Meaning Behind the Suburban Rap Hit “Loser” by Beck

And my time is a piece of wax
falling on a termite
That’s choking on the splinters.

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Is there anything more ’90s? The acoustic slide guitar hits; the heavy hip-hop drums. Then Beck’s poetic, crafted yet somehow stream-of-consciousness lyrics.

And my time is a piece of wax
falling on a termite
That’s choking on the splinters.

But what is the story behind the song? And where did the now-52-year-old Beck come from?

KNDD and Marco Collins

Originally, the song was the second single ever released by Beck. The song began getting airplay on commercial stations, particularly on KNDD in Seattle with Hall of Fame DJ Marco Collins and on KROQ in LA. For the Los Angeles rooming house-born Beck, it was a breakthrough. His indie label that put out the song, Bong Load Custom Records, sold out of copies. The song then spread like wildfire, leading the songwriter to sign a contract with Geffen. It came out on Beck’s debut LP, Mellow Gold.

Coffee Houses

As a young struggling musician, Beck was homeless, both while living in New York City and LA. He worked low-paying jobs (like “alphabetizing the pornography section” in video stores) and gigged when he could.

“I’d be banging away on a Son House tune and the whole audience would be talking, so maybe out of desperation or boredom, or the audience’s boredom, I’d make up these ridiculous songs just to see if people were listening,” the artist said in 1997 to Entertainment Weekly. “‘Loser’ was an extension of that.”

Big Break and Bong Load

Tom Rothrock of the indie label Bong Load was interested in working with Beck. He introduced the artist to record producer Carl Stephenson and it was at Stephenson’s house where Beck wrote “Loser.” He’d said, though, that while the song was written there spontaneously, he’d had the concept for years.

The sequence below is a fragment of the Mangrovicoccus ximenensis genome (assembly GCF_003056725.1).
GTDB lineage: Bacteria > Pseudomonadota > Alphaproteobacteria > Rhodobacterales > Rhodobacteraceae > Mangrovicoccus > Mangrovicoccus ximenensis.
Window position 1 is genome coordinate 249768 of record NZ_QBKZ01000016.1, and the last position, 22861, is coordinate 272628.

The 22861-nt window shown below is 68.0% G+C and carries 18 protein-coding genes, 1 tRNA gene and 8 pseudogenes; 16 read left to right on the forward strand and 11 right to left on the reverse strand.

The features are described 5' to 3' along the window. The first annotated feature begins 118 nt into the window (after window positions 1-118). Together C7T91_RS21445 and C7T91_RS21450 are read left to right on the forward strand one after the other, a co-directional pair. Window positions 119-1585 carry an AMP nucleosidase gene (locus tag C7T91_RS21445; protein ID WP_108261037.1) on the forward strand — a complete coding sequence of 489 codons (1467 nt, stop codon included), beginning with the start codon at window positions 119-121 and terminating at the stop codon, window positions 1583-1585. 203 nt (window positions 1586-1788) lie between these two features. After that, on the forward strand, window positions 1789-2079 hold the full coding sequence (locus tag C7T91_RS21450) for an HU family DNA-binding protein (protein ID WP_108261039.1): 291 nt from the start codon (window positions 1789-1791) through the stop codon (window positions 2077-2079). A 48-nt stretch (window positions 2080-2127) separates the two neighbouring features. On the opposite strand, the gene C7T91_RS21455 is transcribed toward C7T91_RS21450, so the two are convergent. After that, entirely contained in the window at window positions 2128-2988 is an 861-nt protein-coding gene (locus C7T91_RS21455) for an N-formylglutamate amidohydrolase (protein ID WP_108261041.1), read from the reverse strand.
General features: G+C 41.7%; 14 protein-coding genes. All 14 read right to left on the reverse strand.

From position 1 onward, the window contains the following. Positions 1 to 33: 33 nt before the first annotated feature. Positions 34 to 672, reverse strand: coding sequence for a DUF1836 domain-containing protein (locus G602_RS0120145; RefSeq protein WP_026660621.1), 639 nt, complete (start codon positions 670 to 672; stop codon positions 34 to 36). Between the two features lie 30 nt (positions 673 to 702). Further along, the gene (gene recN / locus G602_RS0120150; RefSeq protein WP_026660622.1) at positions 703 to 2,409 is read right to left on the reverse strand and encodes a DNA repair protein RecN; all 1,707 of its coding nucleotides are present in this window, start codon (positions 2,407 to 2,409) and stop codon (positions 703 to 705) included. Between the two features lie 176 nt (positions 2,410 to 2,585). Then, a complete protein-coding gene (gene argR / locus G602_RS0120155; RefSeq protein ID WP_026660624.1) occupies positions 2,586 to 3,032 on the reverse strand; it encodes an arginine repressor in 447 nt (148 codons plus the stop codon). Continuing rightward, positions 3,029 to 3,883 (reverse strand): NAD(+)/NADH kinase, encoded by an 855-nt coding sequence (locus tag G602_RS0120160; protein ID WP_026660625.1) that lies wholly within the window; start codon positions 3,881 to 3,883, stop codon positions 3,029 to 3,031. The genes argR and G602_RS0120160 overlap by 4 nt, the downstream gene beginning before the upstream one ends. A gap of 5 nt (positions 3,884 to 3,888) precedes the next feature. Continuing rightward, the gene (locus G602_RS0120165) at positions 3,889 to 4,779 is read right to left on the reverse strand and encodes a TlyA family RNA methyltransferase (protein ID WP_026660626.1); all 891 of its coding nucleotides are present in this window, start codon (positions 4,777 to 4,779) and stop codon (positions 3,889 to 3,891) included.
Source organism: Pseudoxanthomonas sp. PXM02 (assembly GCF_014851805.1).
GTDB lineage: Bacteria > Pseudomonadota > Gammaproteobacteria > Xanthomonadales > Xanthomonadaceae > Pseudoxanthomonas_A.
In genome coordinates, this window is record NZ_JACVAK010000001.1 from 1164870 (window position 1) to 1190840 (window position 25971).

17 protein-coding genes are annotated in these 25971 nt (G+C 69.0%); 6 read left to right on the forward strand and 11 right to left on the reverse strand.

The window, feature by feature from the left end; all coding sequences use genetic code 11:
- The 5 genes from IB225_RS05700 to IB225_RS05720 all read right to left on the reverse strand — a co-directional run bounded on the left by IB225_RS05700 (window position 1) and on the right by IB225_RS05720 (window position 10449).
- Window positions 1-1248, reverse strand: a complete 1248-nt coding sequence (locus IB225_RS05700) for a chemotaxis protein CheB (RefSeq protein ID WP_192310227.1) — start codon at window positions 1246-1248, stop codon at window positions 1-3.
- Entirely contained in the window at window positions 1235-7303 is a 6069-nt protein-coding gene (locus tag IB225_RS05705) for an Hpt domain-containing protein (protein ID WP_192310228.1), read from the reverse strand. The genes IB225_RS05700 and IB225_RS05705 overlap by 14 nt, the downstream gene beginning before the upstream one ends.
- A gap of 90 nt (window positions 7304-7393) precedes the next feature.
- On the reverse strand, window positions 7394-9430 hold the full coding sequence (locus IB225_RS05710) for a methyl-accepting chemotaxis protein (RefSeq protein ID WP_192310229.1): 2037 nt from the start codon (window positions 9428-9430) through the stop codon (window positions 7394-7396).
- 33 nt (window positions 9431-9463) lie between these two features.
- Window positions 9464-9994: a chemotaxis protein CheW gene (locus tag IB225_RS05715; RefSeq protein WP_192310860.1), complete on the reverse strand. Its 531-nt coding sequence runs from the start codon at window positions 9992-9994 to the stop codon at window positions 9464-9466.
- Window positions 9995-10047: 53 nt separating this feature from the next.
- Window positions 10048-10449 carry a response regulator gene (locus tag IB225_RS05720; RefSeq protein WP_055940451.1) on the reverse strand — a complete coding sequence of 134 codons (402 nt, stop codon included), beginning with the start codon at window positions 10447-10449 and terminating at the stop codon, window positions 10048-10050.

“I don’t think I would have been able to go in and do ‘Loser’ in a six-hour shot without having been somewhat prepared,” he said to Elle in 1999. “It was accidental, but it was something that I’d been working toward for a long time.”

Six Hours

Stephenson made the beat for the song, looping a bit of Beck’s guitar playing, adding the drum track sample (from Johnny Jenkins’ cover of Dr. John’s “I Walk on Guilded Splinters”), his own sitar playing and some more samples. Beck wrote a rap for the song and tried his best to emulate bombastic voiced lyricist Chuck D of Public Enemy.

When he heard the song played back at first, he thought of himself as a horrible rapper. Hence the chorus: I’m a loser baby, so why don’t you kill me.

In total, the song took six hours.

“I’d realized that a lot of what folk music is about taking a tradition and reflecting your own time,” Beck said in 1998 of the final result, and the influence of folk music, the blues and rap on his sound. I knew my folk music would take off, if I put hip-hop beats behind it.”

The song then launched a career that has led to 14 albums and countless hits. But it was Beck’s wordplay and willingness to self-deprecate that made him an instant star.

Photo by Kevin Mazur/Getty Images for Live Nation

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